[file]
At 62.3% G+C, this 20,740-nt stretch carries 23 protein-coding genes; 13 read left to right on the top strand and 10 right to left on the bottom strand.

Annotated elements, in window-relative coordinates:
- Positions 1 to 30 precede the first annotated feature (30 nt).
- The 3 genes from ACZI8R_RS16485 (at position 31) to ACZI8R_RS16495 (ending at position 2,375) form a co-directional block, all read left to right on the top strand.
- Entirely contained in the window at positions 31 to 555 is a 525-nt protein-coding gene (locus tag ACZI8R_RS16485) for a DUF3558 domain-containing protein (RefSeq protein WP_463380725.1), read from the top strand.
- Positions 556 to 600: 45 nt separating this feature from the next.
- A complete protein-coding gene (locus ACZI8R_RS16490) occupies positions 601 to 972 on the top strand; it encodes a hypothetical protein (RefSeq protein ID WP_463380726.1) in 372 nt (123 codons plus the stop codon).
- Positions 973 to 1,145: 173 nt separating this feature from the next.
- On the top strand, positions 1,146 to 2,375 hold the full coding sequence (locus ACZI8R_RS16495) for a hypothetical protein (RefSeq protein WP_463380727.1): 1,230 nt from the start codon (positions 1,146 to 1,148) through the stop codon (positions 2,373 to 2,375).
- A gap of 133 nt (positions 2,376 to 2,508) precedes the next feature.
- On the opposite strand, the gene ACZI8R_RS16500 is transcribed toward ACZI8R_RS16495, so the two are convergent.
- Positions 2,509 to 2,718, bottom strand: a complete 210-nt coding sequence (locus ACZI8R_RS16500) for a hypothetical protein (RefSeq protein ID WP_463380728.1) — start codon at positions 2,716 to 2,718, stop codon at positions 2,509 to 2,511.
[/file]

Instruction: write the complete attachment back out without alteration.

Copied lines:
At 62.3% G+C, this 20,740-nt stretch carries 23 protein-coding genes; 13 read left to right on the top strand and 10 right to left on the bottom strand.

Annotated elements, in window-relative coordinates:
- Positions 1 to 30 precede the first annotated feature (30 nt).
- The 3 genes from ACZI8R_RS16485 (at position 31) to ACZI8R_RS16495 (ending at position 2,375) form a co-directional block, all read left to right on the top strand.
- Entirely contained in the window at positions 31 to 555 is a 525-nt protein-coding gene (locus tag ACZI8R_RS16485) for a DUF3558 domain-containing protein (RefSeq protein WP_463380725.1), read from the top strand.
- Positions 556 to 600: 45 nt separating this feature from the next.
- A complete protein-coding gene (locus ACZI8R_RS16490) occupies positions 601 to 972 on the top strand; it encodes a hypothetical protein (RefSeq protein ID WP_463380726.1) in 372 nt (123 codons plus the stop codon).
- Positions 973 to 1,145: 173 nt separating this feature from the next.
- On the top strand, positions 1,146 to 2,375 hold the full coding sequence (locus ACZI8R_RS16495) for a hypothetical protein (RefSeq protein WP_463380727.1): 1,230 nt from the start codon (positions 1,146 to 1,148) through the stop codon (positions 2,373 to 2,375).
- A gap of 133 nt (positions 2,376 to 2,508) precedes the next feature.
- On the opposite strand, the gene ACZI8R_RS16500 is transcribed toward ACZI8R_RS16495, so the two are convergent.
- Positions 2,509 to 2,718, bottom strand: a complete 210-nt coding sequence (locus ACZI8R_RS16500) for a hypothetical protein (RefSeq protein ID WP_463380728.1) — start codon at positions 2,716 to 2,718, stop codon at positions 2,509 to 2,511.